VOICES Ideas and Insight From Explorers
Tag archives for Earth Current
Scientists at the Hamamatsu University School of Medicine in Japan have come up with a special kind of spacesuit that can help keep insects alive in a vacuum. Unlike the gear astronauts wear, the nano-suit — as scientists are calling it — is more than 1,000 times thinner than a human hair and it’s made using electrons.
His name means “Hawk” in his language. Yet even with the acuity of vision the moniker suggests, Karapiru could not have foreseen thetragedy that befell his people, the Awá tribe of northeastern Brazil. He could never have imagined the day that he would flee for his life far into the rainforest, a shotgun pellet burning…
Bumblebees may not have the large, highly-developed brains that certain other animals possess – us highly intelligent primates, for example – but they can perform surprisingly sophisticated tasks, like using logic and picking up cues from their fellow bees.
It’s a fact: cities are loud. All that noise can have a deleterious effect on our lives, but humans aren’t the only ones negatively impacted by urban noise. Scientists have linked high levels of urban noise to a decline in songbird diversity.
Forests in the eastern United States have become less green over the past decade. That’s what scientists at NASA have concluded after analyzing a series of satellite images compiled between 2000 and 2010.
What can the rock hyrax – or, more specifically, the rock hyrax’s pee – tell us about climate change? More than you might think.
P4 and P5? Surely you can come up with better names for Pluto’s newly-discovered moons. Astronomers at the SETI Institute are asking for your help.
Bacteria with the ability to change ions into solid gold? This scenario may sound like a biochemist’s version of a fairy tale, but it’s real and scientists at McMaster University have just figured out how the process works.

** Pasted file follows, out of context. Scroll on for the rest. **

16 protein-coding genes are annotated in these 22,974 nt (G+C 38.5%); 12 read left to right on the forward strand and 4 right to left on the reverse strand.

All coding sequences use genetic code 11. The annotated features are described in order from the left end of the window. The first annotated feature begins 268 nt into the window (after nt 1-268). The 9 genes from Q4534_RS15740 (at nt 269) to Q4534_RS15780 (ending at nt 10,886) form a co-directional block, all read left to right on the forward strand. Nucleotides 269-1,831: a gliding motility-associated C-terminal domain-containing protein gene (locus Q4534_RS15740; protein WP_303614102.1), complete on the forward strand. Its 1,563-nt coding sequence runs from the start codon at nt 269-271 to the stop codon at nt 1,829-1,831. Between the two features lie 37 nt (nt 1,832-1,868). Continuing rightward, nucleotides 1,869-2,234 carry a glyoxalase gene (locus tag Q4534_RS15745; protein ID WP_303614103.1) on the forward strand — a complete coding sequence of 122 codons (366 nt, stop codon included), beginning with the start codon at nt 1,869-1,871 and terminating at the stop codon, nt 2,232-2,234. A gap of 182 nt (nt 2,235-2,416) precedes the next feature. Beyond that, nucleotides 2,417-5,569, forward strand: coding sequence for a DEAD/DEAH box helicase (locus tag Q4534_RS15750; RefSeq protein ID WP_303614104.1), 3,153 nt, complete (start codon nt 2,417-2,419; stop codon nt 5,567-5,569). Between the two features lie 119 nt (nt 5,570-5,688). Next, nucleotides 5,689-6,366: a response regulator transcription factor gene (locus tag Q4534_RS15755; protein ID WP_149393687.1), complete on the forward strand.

Air pollution. Light pollution. Radical changes to local ecosystems. The profound environmental impact of cities is a popular topic among scientists these days. Now it appears that cities may actually be changing the weather — and the effects are being felt not just in urban areas, but in places thousands of miles away from major metropolises.
What’s the trick to making a truly satisfying hot chocolate? It may be less about the ingredients you use and more about which mug you use to drink it.
It’s a battle of the surveys, as one finds that Facebook and email are more irresistible than sex, while another asserts that sex offers far more happiness and pleasure than online pursuits.
When people begin to worry about their mortality, they might fight the blues by buying a fancy sports car, having an affair, or even getting a toupee. But, what is a great ape to do?
What do the members of the American Physical Society’s Division of Fluid Dynamics discuss during their annual meetings? Math, usually. Lots of math. But this week they’ll also be talking about something a little different: penguins.
Thanks to Hurricane Sandy, East Coast residents have been seeing a number of unusual guests at their bird feeders during the last two weeks. The hurricane disrupted migration routes for some birds, and others simply got blown off course by the violent winds. Factor in the winter storm, the two weather events have brought together a very peculiar group of birds.
Residents on Alaska’s Kodiak Island were haunted last week — not by Halloween ghosts, but by the remnants of a long-ago volcanic eruption. Ash dating back to the 1912 eruption of Novarupta was stirred up by strong winds and dry conditions along the Alaskan coast. The ash rose as high as 4,000 feet and prompted aviation warnings. People said it looked like smog.